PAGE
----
On board the Endeavour
The Endeavour’s voyage was the first British scientific expedition to the Pacific. It was sponsored by the Royal Society and the Royal Navy. It came out of Britain’s territorial interests in the Pacific and the growing interest in scientific enquiry which flourished in Europe during the 18th century.
When the ship left England in 1768 under James Cook’s command, the Endeavour carried 94 people, including 71 officers and crew and 12 marines. Also on board were Joseph Banks and his party of scientists and artists, including fellow botanist Daniel Solander and natural history artists Sydney Parkinson, Herman Spöring and Alexander Buchan.
The Endeavour also carried sheep, cattle, ducks, chickens, a goat, a boar, a sow and piglets, and ship’s cats. They lived alongside each other for nearly three years.
When the ship returned to England in 1771, the products of the voyagers’ work — maps, art, specimens, artefacts — captivated Europe’s imagination and changed scientific knowledge.
South America, Tahiti, New Zealand
Australia came near the end of the Endeavour’s long voyage. After leaving the England in 1768, the ship had sailed across the Atlantic Ocean, around the tip of South America, and into the Pacific Ocean.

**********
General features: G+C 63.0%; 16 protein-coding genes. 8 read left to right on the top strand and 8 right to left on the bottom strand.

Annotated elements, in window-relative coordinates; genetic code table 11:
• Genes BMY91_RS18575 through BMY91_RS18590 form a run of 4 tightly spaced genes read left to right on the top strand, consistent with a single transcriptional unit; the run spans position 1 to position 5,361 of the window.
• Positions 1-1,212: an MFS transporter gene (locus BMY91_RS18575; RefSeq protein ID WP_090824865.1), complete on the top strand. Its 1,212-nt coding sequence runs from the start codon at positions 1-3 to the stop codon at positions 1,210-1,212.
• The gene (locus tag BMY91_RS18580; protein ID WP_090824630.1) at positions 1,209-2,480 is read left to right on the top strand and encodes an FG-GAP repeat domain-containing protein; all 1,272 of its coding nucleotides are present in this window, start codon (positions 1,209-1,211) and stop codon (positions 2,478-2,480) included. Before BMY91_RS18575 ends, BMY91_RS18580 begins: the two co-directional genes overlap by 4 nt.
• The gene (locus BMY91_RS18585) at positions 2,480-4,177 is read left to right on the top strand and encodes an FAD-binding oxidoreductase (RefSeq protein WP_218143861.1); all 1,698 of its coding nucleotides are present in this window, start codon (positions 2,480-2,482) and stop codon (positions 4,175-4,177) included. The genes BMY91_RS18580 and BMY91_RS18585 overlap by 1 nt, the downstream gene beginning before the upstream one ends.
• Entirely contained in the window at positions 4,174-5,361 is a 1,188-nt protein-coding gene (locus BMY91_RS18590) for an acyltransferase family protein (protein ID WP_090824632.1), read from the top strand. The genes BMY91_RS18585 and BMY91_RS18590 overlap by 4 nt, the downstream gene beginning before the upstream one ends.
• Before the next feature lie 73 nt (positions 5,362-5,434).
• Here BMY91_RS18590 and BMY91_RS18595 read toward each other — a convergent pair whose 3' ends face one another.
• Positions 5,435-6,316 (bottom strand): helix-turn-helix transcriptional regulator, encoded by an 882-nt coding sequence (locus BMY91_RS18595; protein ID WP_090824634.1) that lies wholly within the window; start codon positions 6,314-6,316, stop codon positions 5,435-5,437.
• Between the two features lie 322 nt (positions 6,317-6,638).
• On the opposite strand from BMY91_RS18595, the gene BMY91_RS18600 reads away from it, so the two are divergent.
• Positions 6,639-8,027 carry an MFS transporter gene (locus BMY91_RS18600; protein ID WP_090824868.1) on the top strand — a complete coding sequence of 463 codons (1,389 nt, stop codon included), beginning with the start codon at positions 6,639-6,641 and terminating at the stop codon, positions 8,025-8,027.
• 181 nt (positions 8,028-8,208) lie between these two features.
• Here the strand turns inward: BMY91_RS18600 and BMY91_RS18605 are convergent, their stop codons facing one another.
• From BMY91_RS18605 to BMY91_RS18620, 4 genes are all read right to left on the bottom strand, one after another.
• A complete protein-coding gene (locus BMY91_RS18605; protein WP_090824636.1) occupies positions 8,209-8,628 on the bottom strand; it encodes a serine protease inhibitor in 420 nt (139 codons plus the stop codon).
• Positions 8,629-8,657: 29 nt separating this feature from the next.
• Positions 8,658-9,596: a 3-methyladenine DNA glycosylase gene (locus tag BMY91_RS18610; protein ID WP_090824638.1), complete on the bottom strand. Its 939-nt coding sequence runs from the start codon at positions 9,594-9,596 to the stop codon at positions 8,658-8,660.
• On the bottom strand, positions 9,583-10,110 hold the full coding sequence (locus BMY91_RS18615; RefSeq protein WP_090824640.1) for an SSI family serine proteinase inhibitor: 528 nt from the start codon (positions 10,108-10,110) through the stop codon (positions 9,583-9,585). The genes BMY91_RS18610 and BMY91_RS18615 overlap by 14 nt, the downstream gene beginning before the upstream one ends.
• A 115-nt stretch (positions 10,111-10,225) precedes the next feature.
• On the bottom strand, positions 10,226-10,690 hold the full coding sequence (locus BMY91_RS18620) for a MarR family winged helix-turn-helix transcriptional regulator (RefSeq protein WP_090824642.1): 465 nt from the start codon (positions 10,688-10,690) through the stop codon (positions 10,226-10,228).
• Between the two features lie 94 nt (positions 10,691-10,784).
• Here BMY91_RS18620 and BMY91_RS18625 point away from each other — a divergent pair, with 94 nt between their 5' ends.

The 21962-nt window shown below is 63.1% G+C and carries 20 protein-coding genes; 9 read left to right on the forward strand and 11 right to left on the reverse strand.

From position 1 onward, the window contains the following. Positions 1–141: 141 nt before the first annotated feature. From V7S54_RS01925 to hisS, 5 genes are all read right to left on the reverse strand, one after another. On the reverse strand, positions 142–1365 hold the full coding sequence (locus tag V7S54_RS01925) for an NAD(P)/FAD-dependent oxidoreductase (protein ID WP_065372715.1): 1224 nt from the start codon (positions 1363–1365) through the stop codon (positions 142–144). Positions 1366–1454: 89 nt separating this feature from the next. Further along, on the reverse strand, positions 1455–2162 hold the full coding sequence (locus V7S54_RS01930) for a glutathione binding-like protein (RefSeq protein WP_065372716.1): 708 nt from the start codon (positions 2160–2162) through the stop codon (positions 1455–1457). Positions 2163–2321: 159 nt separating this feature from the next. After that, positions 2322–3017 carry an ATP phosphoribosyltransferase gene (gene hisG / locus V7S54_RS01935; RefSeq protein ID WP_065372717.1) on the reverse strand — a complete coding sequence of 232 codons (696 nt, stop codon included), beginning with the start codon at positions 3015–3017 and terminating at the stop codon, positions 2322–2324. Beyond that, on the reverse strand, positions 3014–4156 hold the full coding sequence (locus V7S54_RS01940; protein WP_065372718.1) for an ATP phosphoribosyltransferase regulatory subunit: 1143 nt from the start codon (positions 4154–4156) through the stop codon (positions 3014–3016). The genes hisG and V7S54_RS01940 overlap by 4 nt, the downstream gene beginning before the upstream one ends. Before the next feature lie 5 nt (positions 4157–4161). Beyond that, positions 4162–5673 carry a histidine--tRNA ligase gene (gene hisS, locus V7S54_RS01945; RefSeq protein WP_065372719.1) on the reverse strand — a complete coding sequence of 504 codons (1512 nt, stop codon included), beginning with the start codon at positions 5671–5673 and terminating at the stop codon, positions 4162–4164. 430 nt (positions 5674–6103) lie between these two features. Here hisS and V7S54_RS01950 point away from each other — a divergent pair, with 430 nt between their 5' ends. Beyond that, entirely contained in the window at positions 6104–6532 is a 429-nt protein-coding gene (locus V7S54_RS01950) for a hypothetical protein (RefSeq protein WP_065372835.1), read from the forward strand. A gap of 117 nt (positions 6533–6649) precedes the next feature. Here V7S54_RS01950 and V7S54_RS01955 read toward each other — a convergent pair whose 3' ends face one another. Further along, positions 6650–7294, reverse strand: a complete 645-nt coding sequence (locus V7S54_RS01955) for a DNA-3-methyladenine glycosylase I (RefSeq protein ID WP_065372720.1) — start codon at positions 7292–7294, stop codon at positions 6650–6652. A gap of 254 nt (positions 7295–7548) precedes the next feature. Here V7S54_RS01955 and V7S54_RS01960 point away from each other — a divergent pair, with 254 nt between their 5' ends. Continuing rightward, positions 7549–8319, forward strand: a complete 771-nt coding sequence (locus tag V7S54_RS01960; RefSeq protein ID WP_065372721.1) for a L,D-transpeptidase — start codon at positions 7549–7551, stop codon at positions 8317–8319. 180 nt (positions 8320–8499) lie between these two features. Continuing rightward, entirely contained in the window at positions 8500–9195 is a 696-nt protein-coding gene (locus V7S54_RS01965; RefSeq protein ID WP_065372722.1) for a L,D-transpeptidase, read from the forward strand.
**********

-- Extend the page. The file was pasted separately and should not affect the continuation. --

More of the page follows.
The Endeavour stopped at Madeira, Rio de Janeiro and Tierra del Fuego, before sailing to Tahiti to observe the transit of Venus, and then on to New Zealand. Throughout the voyage, the ship’s artists recorded events along the way.
Transit of Venus
It was at Matavai Bay, Tahiti that astronomer Charles Green recorded the 1769 transit of Venus. This was an astronomical event in which Venus passed between the Earth and the Sun. Measuring how long it took Venus to move across the Sun provided a way of calculating the distance between the Earth and the Sun.
There were three astronomical telescopes on board the Endeavour. The Royal Society supplied those used by James Cook and Charles Green. Daniel Solander, the ship’s naturalist, took his own.
James Cook, 3 June 1769:
Dr Solander observed as well as Mr Green and my self, and we differ’d from one another in observeing the times of the Contacts [phases of the transit] much more than could be expected — Mr Greens Telescope and mine where of the same Magnifying power but that of the Dr [Solander] was greater than ours.
East or west?
The Endeavour left England in 1768 sailing across the Atlantic, around the tip of South America and across the Pacific to observe the transit of Venus. From there the ship sailed west to New Zealand. After mapping much of the two islands’ coasts, it was time for the ship to head back to England. James Cook had a choice to make. Sail east or west?
James Cook, 31 March 1770:
it was therefore resolved to return by way of the East Indies ... to steer to the westward untill we fall in with the East Coast of New Holland and than to follow the deriction of that Coast to the northward.